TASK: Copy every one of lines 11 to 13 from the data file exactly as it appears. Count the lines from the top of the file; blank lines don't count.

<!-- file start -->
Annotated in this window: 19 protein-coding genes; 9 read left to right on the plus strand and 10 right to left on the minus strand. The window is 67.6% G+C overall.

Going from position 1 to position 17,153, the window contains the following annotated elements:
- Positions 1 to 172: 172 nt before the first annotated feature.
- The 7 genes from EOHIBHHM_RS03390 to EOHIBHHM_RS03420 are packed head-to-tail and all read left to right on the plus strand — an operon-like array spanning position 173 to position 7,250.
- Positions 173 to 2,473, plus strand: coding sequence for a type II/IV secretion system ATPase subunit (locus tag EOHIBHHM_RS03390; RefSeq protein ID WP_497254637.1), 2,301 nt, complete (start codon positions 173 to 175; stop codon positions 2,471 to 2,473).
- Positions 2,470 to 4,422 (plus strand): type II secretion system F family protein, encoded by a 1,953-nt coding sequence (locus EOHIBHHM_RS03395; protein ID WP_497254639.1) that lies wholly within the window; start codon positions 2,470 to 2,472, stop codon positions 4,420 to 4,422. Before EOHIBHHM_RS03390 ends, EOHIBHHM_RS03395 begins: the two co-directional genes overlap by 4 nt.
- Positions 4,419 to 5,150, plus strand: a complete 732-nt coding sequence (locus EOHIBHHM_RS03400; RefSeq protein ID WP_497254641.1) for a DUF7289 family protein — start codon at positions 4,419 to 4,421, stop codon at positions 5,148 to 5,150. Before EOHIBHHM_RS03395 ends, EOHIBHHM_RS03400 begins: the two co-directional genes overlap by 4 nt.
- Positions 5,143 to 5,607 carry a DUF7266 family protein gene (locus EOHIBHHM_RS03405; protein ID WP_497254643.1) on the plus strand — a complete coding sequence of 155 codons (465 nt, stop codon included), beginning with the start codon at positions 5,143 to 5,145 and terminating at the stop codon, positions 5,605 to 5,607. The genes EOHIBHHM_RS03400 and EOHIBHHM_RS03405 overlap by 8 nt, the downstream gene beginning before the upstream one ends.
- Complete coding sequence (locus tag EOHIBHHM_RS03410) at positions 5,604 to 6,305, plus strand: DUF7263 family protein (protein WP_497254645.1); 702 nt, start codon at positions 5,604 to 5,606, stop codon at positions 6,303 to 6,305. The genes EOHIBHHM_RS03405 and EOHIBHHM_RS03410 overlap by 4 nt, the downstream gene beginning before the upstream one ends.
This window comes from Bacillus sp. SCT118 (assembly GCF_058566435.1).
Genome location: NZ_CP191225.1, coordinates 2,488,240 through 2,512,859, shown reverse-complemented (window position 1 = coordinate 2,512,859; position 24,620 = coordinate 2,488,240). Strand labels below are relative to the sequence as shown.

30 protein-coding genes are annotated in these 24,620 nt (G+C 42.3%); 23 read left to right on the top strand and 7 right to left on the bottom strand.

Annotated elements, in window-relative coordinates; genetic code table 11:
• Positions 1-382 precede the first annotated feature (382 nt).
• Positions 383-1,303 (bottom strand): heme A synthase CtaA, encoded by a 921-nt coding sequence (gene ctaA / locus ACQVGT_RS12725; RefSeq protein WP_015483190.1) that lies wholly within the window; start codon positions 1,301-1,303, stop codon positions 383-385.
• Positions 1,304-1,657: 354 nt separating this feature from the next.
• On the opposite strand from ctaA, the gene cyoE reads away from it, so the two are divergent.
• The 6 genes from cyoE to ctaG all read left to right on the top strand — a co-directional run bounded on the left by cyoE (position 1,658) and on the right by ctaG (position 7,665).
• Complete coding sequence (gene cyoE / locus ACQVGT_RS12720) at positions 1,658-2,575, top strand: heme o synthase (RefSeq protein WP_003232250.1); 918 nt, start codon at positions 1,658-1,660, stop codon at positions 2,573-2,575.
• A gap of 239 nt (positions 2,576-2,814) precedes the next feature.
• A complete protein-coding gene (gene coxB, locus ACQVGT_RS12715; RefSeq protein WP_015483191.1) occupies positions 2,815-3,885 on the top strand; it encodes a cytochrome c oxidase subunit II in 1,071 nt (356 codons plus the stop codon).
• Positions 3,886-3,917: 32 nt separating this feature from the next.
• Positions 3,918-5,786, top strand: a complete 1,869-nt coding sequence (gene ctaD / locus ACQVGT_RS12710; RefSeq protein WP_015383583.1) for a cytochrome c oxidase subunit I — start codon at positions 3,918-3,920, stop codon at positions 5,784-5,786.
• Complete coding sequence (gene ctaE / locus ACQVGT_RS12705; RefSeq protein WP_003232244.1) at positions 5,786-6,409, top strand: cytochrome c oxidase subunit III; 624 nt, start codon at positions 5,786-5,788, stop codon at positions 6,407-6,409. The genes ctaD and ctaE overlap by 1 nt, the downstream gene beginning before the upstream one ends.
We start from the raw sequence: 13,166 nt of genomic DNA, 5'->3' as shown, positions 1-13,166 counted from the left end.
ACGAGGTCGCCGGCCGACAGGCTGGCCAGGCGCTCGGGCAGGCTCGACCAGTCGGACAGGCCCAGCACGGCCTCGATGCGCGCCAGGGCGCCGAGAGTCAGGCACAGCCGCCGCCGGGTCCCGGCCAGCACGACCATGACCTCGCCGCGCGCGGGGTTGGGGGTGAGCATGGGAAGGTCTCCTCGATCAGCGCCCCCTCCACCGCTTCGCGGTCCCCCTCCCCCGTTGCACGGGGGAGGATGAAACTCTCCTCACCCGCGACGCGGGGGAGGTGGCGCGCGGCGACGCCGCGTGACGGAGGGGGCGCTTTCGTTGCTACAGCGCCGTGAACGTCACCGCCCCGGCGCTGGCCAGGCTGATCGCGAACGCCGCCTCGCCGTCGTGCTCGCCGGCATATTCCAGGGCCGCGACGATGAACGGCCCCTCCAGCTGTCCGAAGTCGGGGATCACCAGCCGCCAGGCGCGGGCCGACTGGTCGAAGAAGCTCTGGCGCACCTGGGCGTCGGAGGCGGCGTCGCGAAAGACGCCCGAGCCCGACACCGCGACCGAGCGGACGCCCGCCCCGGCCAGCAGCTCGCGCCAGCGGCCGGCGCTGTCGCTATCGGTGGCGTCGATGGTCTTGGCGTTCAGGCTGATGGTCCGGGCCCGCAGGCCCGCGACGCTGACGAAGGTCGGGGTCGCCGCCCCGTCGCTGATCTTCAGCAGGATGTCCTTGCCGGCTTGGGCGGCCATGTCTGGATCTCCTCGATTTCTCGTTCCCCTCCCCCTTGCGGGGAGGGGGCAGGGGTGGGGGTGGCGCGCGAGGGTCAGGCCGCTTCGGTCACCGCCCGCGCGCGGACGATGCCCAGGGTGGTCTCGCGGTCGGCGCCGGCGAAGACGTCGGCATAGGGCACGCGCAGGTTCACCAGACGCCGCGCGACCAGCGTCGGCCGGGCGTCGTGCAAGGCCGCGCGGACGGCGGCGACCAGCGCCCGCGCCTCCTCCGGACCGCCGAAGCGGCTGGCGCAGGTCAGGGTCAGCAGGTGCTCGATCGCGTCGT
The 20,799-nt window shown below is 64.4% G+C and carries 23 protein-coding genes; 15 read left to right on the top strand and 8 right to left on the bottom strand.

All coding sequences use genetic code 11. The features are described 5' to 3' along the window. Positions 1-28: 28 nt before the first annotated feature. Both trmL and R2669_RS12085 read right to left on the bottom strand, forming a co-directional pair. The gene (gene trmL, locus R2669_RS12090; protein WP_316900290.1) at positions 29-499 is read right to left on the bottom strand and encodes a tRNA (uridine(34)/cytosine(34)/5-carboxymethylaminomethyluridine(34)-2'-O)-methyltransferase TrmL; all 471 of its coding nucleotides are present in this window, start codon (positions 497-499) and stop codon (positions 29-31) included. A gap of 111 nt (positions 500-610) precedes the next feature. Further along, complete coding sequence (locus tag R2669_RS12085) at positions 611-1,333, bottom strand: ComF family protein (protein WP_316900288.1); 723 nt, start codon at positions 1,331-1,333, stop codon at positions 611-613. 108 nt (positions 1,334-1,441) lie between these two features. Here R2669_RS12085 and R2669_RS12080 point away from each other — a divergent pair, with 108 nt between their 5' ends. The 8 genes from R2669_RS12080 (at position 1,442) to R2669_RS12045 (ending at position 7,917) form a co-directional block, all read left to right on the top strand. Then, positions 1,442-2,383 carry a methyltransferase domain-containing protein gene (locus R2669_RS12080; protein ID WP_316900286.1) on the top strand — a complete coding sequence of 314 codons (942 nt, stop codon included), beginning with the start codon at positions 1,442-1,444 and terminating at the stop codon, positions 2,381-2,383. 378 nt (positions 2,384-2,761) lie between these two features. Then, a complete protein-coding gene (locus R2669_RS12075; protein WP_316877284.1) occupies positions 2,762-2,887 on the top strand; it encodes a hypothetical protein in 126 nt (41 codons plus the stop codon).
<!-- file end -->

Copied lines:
Genome location: NZ_CP191225.1, coordinates 2,488,240 through 2,512,859, shown reverse-complemented (window position 1 = coordinate 2,512,859; position 24,620 = coordinate 2,488,240). Strand labels below are relative to the sequence as shown.

30 protein-coding genes are annotated in these 24,620 nt (G+C 42.3%); 23 read left to right on the top strand and 7 right to left on the bottom strand.

Annotated elements, in window-relative coordinates; genetic code table 11: